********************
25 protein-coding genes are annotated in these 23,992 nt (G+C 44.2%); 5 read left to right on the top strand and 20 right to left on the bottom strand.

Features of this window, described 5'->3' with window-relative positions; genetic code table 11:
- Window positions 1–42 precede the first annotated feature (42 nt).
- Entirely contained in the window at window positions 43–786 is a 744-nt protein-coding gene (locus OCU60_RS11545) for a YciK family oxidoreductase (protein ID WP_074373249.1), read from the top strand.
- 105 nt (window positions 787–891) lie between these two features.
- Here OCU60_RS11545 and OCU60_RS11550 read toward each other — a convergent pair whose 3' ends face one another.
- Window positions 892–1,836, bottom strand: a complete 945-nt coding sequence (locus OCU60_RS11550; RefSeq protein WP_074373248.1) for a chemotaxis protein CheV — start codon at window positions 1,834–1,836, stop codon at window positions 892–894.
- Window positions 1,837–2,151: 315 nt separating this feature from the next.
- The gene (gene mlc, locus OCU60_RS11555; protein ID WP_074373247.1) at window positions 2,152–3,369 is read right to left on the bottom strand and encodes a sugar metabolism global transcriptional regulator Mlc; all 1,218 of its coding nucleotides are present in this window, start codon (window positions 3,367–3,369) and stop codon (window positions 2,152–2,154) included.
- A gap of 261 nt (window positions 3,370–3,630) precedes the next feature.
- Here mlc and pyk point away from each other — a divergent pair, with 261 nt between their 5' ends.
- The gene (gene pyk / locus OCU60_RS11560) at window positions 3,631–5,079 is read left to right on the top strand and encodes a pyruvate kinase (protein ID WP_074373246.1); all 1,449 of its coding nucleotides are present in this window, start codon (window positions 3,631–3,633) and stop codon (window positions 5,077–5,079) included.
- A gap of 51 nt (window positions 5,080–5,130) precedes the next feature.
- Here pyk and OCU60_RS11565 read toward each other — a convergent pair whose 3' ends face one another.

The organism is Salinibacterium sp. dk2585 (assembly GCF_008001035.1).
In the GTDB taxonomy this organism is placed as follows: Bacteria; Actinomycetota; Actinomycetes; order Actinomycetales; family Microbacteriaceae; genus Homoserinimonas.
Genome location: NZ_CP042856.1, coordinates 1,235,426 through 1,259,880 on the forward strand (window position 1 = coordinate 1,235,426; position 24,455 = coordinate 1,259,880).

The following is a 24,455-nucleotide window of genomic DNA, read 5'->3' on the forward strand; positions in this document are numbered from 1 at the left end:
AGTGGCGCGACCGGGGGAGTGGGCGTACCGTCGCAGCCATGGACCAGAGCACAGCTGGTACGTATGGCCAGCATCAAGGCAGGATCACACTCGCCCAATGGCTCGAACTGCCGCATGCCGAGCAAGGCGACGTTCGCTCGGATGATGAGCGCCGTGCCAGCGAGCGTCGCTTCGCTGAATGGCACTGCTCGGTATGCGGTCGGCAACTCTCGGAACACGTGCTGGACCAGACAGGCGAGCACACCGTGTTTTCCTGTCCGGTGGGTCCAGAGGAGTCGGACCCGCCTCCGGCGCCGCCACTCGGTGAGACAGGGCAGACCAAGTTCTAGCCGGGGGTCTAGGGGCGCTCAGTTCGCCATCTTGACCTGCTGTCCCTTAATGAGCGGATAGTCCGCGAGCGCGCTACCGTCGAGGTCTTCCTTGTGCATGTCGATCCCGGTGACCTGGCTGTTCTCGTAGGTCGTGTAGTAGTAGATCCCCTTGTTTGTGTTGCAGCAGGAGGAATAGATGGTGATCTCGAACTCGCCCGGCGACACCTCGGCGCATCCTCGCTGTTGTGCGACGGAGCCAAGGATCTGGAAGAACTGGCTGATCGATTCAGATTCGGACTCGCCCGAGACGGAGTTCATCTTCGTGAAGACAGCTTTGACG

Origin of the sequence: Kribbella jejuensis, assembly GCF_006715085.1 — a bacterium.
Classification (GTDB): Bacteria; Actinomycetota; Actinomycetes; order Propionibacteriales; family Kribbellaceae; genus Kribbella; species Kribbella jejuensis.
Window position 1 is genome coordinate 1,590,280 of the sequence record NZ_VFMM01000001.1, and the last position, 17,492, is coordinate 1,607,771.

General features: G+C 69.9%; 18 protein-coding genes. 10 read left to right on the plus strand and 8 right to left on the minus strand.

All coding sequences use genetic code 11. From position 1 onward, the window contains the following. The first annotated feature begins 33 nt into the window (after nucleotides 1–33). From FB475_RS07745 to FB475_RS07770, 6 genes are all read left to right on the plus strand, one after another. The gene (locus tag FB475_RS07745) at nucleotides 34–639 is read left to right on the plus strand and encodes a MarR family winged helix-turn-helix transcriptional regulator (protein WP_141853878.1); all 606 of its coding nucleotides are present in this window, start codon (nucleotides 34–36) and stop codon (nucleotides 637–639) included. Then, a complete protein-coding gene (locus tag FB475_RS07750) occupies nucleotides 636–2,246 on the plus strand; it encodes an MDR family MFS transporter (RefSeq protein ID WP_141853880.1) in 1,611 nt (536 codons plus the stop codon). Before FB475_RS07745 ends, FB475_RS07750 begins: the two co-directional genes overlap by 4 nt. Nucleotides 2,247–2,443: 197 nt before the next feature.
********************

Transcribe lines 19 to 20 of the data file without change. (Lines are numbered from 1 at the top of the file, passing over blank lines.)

AGTGGCGCGACCGGGGGAGTGGGCGTACCGTCGCAGCCATGGACCAGAGCACAGCTGGTACGTATGGCCAGCATCAAGGCAGGATCACACTCGCCCAATGGCTCGAACTGCCGCATGCCGAGCAAGGCGACGTTCGCTCGGATGATGAGCGCCGTGCCAGCGAGCGTCGCTTCGCTGAATGGCACTGCTCGGTATGCGGTCGGCAACTCTCGGAACACGTGCTGGACCAGACAGGCGAGCACACCGTGTTTTCCTGTCCGGTGGGTCCAGAGGAGTCGGACCCGCCTCCGGCGCCGCCACTCGGTGAGACAGGGCAGACCAAGTTCTAGCCGGGGGTCTAGGGGCGCTCAGTTCGCCATCTTGACCTGCTGTCCCTTAATGAGCGGATAGTCCGCGAGCGCGCTACCGTCGAGGTCTTCCTTGTGCATGTCGATCCCGGTGACCTGGCTGTTCTCGTAGGTCGTGTAGTAGTAGATCCCCTTGTTTGTGTTGCAGCAGGAGGAATAGATGGTGATCTCGAACTCGCCCGGCGACACCTCGGCGCATCCTCGCTGTTGTGCGACGGAGCCAAGGATCTGGAAGAACTGGCTGATCGATTCAGATTCGGACTCGCCCGAGACGGAGTTCATCTTCGTGAAGACAGCTTTGACG

Origin of the sequence: Kribbella jejuensis, assembly GCF_006715085.1 — a bacterium.